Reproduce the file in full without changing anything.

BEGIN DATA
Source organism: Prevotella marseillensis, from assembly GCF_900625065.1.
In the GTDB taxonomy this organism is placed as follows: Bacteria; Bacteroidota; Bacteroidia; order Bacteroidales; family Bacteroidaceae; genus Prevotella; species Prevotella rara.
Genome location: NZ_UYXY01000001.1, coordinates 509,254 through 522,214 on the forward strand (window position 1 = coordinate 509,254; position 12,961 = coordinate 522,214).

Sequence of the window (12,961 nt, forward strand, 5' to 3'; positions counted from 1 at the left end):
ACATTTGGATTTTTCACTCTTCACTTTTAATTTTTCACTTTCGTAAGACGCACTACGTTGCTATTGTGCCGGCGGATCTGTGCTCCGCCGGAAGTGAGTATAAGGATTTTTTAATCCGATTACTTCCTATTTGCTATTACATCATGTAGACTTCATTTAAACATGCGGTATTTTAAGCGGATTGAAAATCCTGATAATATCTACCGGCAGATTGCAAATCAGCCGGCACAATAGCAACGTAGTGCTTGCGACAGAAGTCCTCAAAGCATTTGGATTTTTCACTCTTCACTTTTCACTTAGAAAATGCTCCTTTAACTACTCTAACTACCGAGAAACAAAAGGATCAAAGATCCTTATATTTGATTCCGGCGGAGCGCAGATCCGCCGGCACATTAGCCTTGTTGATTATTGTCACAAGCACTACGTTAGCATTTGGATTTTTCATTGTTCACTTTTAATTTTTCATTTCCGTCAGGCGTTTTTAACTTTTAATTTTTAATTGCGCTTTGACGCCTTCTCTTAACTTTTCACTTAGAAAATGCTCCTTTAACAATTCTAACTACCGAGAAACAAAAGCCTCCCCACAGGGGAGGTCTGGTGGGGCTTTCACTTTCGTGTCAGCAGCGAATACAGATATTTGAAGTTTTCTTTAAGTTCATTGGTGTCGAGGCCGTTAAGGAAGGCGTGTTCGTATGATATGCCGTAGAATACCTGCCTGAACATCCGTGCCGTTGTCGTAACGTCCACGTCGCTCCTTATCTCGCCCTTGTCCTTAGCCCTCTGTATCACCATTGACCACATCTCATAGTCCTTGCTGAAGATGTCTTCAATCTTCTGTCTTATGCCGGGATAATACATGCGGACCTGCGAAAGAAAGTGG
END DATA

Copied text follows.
Source organism: Prevotella marseillensis, from assembly GCF_900625065.1.
In the GTDB taxonomy this organism is placed as follows: Bacteria; Bacteroidota; Bacteroidia; order Bacteroidales; family Bacteroidaceae; genus Prevotella; species Prevotella rara.
Genome location: NZ_UYXY01000001.1, coordinates 509,254 through 522,214 on the forward strand (window position 1 = coordinate 509,254; position 12,961 = coordinate 522,214).

Sequence of the window (12,961 nt, forward strand, 5' to 3'; positions counted from 1 at the left end):
ACATTTGGATTTTTCACTCTTCACTTTTAATTTTTCACTTTCGTAAGACGCACTACGTTGCTATTGTGCCGGCGGATCTGTGCTCCGCCGGAAGTGAGTATAAGGATTTTTTAATCCGATTACTTCCTATTTGCTATTACATCATGTAGACTTCATTTAAACATGCGGTATTTTAAGCGGATTGAAAATCCTGATAATATCTACCGGCAGATTGCAAATCAGCCGGCACAATAGCAACGTAGTGCTTGCGACAGAAGTCCTCAAAGCATTTGGATTTTTCACTCTTCACTTTTCACTTAGAAAATGCTCCTTTAACTACTCTAACTACCGAGAAACAAAAGGATCAAAGATCCTTATATTTGATTCCGGCGGAGCGCAGATCCGCCGGCACATTAGCCTTGTTGATTATTGTCACAAGCACTACGTTAGCATTTGGATTTTTCATTGTTCACTTTTAATTTTTCATTTCCGTCAGGCGTTTTTAACTTTTAATTTTTAATTGCGCTTTGACGCCTTCTCTTAACTTTTCACTTAGAAAATGCTCCTTTAACAATTCTAACTACCGAGAAACAAAAGCCTCCCCACAGGGGAGGTCTGGTGGGGCTTTCACTTTCGTGTCAGCAGCGAATACAGATATTTGAAGTTTTCTTTAAGTTCATTGGTGTCGAGGCCGTTAAGGAAGGCGTGTTCGTATGATATGCCGTAGAATACCTGCCTGAACATCCGTGCCGTTGTCGTAACGTCCACGTCGCTCCTTATCTCGCCCTTGTCCTTAGCCCTCTGTATCACCATTGACCACATCTCATAGTCCTTGCTGAAGATGTCTTCAATCTTCTGTCTTATGCCGGGATAATACATGCGGACCTGCGAAAGAAAGTGG